A FAMILY ACTIVITY: left to right, Chase Ledbury, 14, credits his parents, Pamela and Todd, with providing plenty of support and encouragement in his pursuit of Cross Country running. Now a freshman at Saugus High School, Chase was the lead runner last year for the team that revived Cross Country Running at the Belmonte Middle School.

pline, because that’s what Track and Cross Country needs if you want to do your best. It’s all about self-discipline. Q: How many miles do you run a week? A: Maybe, like, two miles a day, and that’s for the practice. And maybe on Saturdays, we would run a little bit more. Q: So, you might run, like, 14 or 15 miles a week? A: Yeah, a little more than that. Q: About 15 to 20? A: Yeah. A lot of kids that do get into it, they get to enjoy the running, and it doesn’t matter where they finish in the race. Q: So, just finishing the race is the important thing. A: Right. And everyone does. Q: Anything else that you would like to share about the sport and why more kids in Saugus should get out there and try Cross Country? A: Yeah, I think if no one is doing a sport, I think it’s a great sport to hop into. You make a lot of friends – new friends from other team – and you just become greater friends with the kids from your school. And this is an activity you could do for the rest of your life. And, like, Coach Boudreau, he’s, like, 71 and he still runs. If you go down to watch a practice, he’s running along with us. Like, if you stick with it, you can run forever. Also, another benefit – if you run Track or Cross Country – basically, you run in ev-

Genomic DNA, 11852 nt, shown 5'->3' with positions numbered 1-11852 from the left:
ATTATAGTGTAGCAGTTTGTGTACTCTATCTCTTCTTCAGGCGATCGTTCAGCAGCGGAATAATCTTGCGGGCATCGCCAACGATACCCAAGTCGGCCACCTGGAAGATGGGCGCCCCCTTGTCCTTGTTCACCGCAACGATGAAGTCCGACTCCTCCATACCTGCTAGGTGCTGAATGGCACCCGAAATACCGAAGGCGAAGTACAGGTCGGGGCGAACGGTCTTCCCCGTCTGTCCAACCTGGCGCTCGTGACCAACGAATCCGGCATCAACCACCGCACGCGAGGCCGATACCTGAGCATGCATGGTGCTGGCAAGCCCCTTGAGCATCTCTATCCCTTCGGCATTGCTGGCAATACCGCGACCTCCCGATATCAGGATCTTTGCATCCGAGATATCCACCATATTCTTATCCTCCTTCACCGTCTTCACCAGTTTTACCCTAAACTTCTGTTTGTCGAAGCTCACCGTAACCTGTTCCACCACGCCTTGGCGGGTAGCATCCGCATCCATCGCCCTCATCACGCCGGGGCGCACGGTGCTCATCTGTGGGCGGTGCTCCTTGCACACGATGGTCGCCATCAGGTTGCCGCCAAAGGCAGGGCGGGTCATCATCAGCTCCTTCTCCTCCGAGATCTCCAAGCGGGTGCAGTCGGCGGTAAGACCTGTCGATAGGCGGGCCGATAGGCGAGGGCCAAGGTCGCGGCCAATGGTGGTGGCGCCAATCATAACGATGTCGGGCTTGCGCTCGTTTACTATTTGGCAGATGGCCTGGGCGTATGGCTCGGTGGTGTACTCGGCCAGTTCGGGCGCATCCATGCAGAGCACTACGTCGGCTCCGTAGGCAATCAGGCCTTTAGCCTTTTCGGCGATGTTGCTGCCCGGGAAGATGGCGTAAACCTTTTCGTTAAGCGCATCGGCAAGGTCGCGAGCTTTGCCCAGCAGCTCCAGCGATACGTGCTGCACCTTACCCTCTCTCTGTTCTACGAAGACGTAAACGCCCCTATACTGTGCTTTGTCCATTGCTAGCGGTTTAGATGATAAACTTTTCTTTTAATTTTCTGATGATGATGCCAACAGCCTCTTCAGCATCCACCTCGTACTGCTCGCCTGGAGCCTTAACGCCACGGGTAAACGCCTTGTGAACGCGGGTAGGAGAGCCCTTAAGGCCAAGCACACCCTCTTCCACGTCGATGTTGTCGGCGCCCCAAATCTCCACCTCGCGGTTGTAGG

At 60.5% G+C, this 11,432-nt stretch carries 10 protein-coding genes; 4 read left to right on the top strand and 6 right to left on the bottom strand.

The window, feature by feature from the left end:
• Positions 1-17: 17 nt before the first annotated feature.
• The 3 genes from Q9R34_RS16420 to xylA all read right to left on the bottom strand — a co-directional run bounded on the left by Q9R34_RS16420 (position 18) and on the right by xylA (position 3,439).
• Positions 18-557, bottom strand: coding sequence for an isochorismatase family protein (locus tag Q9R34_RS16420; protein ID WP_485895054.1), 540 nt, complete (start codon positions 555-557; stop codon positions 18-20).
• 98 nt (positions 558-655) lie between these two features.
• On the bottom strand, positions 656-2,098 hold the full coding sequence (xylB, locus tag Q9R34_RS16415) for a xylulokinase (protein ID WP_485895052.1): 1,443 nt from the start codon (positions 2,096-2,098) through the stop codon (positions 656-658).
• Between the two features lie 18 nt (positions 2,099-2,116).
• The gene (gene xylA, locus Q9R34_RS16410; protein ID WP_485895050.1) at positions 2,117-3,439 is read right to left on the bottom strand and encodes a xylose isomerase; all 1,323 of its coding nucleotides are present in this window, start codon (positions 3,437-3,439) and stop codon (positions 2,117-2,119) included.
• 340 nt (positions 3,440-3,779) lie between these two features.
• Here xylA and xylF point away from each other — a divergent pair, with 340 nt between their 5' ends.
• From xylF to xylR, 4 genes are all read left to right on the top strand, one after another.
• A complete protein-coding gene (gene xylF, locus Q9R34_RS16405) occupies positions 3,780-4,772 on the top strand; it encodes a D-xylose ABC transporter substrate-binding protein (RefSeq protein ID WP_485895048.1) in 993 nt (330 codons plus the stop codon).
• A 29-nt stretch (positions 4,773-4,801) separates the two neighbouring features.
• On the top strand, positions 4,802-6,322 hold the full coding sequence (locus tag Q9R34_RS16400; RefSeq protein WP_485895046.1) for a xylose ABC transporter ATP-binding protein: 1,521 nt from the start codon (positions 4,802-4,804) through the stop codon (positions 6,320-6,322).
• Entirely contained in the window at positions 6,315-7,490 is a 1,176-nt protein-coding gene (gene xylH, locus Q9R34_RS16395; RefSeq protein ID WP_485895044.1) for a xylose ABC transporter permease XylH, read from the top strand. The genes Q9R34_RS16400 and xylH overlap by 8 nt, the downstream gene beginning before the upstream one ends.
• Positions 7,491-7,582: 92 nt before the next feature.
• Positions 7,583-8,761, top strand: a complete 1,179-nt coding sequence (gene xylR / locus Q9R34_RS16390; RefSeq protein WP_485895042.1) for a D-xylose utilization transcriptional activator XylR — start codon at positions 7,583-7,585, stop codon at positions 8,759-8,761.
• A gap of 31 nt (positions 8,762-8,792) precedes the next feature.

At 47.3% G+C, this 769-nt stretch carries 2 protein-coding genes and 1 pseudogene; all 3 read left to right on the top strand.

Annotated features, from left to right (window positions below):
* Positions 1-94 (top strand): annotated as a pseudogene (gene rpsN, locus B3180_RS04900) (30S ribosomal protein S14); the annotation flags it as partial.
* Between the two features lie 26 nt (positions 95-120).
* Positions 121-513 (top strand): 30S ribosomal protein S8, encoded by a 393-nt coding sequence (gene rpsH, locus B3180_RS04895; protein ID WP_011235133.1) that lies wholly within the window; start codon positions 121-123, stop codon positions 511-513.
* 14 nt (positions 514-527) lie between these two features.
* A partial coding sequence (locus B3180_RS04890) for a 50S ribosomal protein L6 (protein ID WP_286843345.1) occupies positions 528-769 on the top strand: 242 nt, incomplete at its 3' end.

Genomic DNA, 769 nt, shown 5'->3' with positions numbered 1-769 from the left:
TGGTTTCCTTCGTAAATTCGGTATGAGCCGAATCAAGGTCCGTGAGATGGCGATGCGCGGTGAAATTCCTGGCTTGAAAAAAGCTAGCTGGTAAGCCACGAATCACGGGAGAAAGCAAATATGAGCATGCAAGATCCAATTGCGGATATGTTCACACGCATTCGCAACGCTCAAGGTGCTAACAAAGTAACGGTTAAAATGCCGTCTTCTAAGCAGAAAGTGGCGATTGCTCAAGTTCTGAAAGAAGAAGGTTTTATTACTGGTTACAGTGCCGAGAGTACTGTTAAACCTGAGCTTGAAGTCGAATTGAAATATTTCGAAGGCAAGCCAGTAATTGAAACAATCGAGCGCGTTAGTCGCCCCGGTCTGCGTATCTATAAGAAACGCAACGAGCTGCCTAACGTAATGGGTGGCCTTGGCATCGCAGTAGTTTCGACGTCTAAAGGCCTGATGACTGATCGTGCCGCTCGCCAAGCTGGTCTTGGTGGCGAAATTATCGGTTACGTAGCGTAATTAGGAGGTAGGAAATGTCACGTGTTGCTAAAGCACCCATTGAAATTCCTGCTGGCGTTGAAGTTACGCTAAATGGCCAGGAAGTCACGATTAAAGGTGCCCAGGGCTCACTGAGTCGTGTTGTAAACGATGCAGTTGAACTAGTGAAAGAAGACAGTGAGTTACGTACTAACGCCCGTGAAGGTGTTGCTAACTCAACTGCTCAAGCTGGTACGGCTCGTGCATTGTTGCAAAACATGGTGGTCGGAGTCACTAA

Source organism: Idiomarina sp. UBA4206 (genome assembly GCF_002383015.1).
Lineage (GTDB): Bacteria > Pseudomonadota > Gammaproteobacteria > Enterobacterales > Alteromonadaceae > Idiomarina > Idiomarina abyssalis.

ery sport, so you can just do it [Cross Country] for the workout. … say for, like, basketball … you’ll be running down the court faster instead of just doing nothing for the whole season. And also, coaches like a two-sport or three-sport athlete at school. They want kids getting more involved. And it’s an easy one to get involved with. You just need a good pair of sneakers, so you stay in shape, and it definitely helps with other sports. A lot of peoples’ punishment is our sport. Running is what makes you better. Q: Yeah, that’s where you build endurance, from all of that running, so what would you say the best thing you get out of the Cross Country experience? A: It gets you in really good shape, both mentally and physically. It helps you become a better person. And, also the selfdiscipline part. And it was very satisfying for my friends and me, because the Middle School Cross Country program – which had been gone for several years – so even with the people saying “No” to us, we created it, so that also helped: not listening to all of those people and not taking “No” for an answer. Q: So, I guess you feel pretty good about being the lead runner on the team the year that the sport was resurrected at Belmonte Middle School. A: Yes. I feel pretty good